Gus Hertz considers himself more lucky than heroic.
Nonetheless, the city of St. Petersburg, Florida didn't want the Virginia resident to leave town with a true thank-you.
On June 13th, Hertz helped pull a man from a submerged car in the Intracoastal Waterway.
The next day, while fishing from his boat, he saved an ultralight pilot and passenger who crashed into Tampa Bay.
"You know, being in the right place at the right time one time is probably rare," St. Petersburg Fire Chief James Large said. "Being in the right place at the right time two times is really unique."
The city recognized Hertz's efforts by giving him a Heroic Citizens Award Thursday at Fire Station No. 11.
Also honored was Kevin Daly, a fisherman who assisted in the car rescue.
"I think anybody else would do it," said Hertz, 37, who is visiting St. Petersburg this summer with his family. "I really don't think I did anything anyone else wouldn't do."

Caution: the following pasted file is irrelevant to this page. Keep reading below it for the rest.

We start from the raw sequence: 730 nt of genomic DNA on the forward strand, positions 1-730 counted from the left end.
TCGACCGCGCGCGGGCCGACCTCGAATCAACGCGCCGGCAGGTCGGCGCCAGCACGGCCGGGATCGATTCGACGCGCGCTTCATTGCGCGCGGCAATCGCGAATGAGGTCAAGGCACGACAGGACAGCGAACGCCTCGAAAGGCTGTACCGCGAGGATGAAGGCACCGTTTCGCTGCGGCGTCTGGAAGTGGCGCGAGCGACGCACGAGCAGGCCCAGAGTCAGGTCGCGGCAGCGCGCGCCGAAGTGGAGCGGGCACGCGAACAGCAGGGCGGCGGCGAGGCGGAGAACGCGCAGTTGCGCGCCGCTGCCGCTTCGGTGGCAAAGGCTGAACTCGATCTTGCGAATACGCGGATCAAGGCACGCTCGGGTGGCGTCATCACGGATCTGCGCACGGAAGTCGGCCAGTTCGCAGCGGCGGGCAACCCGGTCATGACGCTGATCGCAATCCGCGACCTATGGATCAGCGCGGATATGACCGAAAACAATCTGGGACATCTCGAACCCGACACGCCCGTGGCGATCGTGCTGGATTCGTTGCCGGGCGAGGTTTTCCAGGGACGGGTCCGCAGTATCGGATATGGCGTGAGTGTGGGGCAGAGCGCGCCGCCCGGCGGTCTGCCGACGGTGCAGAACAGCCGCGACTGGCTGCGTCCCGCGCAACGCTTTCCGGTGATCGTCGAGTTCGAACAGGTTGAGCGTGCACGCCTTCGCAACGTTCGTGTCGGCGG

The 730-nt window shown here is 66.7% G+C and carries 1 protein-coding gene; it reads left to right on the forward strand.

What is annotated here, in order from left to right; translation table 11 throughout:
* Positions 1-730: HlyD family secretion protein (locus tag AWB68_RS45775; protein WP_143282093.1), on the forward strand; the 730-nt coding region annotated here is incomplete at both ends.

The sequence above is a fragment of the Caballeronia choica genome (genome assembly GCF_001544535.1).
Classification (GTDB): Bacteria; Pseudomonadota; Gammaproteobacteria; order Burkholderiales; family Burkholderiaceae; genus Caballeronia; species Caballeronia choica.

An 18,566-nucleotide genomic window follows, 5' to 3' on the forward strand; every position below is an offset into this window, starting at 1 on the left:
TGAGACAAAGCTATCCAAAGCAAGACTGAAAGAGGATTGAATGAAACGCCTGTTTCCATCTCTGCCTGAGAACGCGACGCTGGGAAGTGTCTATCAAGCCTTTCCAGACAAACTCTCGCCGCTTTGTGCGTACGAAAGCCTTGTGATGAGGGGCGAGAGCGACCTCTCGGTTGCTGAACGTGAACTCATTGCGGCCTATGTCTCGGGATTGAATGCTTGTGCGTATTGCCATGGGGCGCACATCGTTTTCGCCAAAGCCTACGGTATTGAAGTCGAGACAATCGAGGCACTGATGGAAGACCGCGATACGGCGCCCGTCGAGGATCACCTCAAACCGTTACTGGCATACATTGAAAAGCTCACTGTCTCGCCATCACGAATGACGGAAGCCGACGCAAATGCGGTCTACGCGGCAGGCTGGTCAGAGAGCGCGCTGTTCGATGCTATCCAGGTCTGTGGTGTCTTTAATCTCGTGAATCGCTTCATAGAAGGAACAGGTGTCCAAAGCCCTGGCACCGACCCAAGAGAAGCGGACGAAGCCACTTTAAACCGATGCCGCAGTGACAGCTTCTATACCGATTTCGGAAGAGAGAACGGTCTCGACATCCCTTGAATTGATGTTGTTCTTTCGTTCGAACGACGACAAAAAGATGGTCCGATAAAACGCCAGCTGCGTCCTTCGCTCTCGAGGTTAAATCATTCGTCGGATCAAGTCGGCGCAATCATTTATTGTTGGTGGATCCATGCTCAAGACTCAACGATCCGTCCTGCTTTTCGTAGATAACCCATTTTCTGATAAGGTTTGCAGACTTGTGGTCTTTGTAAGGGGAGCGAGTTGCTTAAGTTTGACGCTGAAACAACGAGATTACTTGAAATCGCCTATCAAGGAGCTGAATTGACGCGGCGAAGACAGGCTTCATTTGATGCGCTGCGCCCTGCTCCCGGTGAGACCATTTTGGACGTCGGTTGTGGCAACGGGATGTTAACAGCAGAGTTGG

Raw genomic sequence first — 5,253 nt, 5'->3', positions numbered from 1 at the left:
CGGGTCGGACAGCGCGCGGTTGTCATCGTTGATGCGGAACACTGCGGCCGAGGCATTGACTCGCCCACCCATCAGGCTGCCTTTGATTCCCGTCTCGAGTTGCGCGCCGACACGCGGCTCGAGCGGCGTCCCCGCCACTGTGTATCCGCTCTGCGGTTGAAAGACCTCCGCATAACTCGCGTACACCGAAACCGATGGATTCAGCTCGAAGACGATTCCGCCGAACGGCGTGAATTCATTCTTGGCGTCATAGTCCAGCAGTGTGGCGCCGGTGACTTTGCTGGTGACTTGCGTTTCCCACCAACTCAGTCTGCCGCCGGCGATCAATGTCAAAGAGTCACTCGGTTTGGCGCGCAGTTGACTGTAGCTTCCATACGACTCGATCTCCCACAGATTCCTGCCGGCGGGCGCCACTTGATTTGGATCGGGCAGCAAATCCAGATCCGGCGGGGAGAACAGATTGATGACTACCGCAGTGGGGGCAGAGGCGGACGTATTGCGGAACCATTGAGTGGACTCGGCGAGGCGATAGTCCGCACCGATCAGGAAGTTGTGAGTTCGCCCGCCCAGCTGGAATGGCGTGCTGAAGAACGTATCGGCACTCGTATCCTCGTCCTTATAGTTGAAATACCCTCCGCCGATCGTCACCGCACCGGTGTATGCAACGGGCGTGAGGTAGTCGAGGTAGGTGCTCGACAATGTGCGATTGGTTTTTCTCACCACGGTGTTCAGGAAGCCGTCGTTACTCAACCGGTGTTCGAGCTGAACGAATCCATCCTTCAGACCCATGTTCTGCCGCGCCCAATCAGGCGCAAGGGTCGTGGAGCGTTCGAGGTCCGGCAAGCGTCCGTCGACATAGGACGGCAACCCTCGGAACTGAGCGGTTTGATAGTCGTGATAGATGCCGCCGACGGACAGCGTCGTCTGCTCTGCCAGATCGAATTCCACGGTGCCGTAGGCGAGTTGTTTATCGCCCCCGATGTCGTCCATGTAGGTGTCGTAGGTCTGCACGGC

Hertz's wife first noticed the submerged BMW outside the family's vacation condo on the Pinellas Bayway.
Daly was fishing nearby and was waving for help.
Together they pulled out the driver, who had suffered a diabetic episode.
The next day, Hertz was in his boat when the ultralight crashed yards away.
He rushed over to rescue the pair from the waters near the Sunshine Skyway.
"You think about it before it happens," he said. "It feels scary, but when you're in the situation, you just do what you got to do."
On Thursday he was reunited with the pilot, Rodney Tyoe, a 74-year-old former St. Petersburg firefighter, and his passenger, Gina Zimmerman.
"I'm glad you were there to handle it like you did," Tyoe told Hertz.
Hertz said his family was "a little overwhelmed by all the media attention."
"They just look at me and see Dad, so I hope that continues," he said.
Mayor Bill Foster sees that and more: a hero.
He joked that the city needs more tourists like Hertz.
"Enjoy the rest of your time here," Foster said. "Please come back. With visitors like you, I feel safer already."